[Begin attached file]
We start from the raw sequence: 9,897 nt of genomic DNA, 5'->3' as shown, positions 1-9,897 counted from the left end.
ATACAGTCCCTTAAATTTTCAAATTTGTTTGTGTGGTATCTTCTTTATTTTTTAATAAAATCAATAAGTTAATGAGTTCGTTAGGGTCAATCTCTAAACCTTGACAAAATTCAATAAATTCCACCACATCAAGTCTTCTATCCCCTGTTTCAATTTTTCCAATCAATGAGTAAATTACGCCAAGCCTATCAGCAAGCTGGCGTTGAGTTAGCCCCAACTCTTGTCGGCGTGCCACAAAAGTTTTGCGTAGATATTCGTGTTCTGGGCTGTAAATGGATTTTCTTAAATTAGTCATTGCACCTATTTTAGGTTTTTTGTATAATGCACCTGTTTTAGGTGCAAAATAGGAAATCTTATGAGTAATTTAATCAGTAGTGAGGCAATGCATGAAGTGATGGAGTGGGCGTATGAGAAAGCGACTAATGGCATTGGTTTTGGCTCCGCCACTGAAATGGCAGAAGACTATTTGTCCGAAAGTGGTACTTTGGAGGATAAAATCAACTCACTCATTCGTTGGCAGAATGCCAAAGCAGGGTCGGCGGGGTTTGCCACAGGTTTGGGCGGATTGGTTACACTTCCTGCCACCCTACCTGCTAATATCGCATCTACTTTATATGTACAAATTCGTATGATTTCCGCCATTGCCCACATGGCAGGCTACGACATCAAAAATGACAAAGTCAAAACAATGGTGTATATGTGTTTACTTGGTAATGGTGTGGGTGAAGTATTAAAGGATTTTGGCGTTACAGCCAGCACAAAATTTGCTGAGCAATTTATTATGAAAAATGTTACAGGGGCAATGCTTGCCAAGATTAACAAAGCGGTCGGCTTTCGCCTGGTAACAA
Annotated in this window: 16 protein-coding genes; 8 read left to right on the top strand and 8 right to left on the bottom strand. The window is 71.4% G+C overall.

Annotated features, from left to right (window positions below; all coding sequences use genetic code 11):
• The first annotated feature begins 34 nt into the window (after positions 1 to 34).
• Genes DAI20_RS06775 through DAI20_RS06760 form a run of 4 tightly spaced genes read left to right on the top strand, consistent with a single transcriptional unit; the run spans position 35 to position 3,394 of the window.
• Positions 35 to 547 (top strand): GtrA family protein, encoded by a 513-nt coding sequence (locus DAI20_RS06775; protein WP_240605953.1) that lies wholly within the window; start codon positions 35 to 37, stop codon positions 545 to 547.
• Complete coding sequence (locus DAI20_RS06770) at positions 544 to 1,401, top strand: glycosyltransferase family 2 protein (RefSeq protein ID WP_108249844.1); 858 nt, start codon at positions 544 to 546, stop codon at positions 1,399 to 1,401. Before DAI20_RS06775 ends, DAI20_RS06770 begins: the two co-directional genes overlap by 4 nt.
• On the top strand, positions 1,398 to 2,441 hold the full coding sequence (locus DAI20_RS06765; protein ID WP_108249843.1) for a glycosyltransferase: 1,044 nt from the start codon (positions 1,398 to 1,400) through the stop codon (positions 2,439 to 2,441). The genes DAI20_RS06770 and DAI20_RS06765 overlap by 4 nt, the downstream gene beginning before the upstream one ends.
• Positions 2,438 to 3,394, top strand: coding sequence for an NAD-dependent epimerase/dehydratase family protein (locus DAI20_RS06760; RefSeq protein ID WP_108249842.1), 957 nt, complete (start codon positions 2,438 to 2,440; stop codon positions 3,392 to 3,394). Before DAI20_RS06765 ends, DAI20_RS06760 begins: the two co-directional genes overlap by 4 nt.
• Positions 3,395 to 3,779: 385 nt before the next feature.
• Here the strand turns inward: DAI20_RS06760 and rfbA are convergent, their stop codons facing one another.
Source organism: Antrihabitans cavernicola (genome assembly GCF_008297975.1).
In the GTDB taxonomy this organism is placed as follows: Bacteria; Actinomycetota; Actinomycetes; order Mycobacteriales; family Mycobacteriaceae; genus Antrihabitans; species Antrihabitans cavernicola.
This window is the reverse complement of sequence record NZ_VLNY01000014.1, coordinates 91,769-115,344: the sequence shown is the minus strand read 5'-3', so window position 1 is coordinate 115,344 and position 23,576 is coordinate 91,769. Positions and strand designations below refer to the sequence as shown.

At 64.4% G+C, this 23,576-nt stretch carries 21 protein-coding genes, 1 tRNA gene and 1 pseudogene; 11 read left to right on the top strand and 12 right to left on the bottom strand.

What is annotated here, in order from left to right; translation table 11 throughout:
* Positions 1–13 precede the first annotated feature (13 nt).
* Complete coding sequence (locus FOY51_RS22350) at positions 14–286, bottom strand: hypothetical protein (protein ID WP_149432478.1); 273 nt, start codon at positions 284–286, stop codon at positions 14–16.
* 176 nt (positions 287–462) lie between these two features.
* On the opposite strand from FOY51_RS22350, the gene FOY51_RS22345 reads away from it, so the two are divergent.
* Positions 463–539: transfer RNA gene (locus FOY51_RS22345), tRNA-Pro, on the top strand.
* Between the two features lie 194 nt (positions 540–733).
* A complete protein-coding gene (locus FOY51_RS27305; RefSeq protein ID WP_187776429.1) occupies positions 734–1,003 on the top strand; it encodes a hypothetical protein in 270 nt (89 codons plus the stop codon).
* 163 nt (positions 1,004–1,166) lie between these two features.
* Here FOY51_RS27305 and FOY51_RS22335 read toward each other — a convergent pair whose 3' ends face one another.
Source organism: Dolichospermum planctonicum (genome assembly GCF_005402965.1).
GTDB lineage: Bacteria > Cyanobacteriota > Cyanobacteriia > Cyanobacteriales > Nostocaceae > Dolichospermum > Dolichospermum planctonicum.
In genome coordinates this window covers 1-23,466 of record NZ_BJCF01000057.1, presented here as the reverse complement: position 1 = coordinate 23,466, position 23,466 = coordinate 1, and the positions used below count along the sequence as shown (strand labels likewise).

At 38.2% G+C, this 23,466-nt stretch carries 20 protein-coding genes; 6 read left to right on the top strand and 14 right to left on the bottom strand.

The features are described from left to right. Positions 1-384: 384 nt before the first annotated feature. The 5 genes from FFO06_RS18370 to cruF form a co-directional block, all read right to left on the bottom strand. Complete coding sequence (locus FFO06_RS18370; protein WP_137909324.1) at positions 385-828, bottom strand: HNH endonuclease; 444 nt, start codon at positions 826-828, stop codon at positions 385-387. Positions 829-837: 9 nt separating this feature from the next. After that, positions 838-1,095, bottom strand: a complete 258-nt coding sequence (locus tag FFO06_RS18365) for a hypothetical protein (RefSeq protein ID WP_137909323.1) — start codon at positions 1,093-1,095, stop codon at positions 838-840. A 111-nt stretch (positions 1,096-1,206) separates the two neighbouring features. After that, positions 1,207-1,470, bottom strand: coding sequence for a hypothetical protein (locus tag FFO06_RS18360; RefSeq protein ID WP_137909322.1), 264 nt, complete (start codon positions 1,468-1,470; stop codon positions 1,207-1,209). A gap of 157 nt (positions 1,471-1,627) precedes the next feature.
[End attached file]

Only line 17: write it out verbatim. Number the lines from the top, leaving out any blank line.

What is annotated here, in order from left to right; translation table 11 throughout: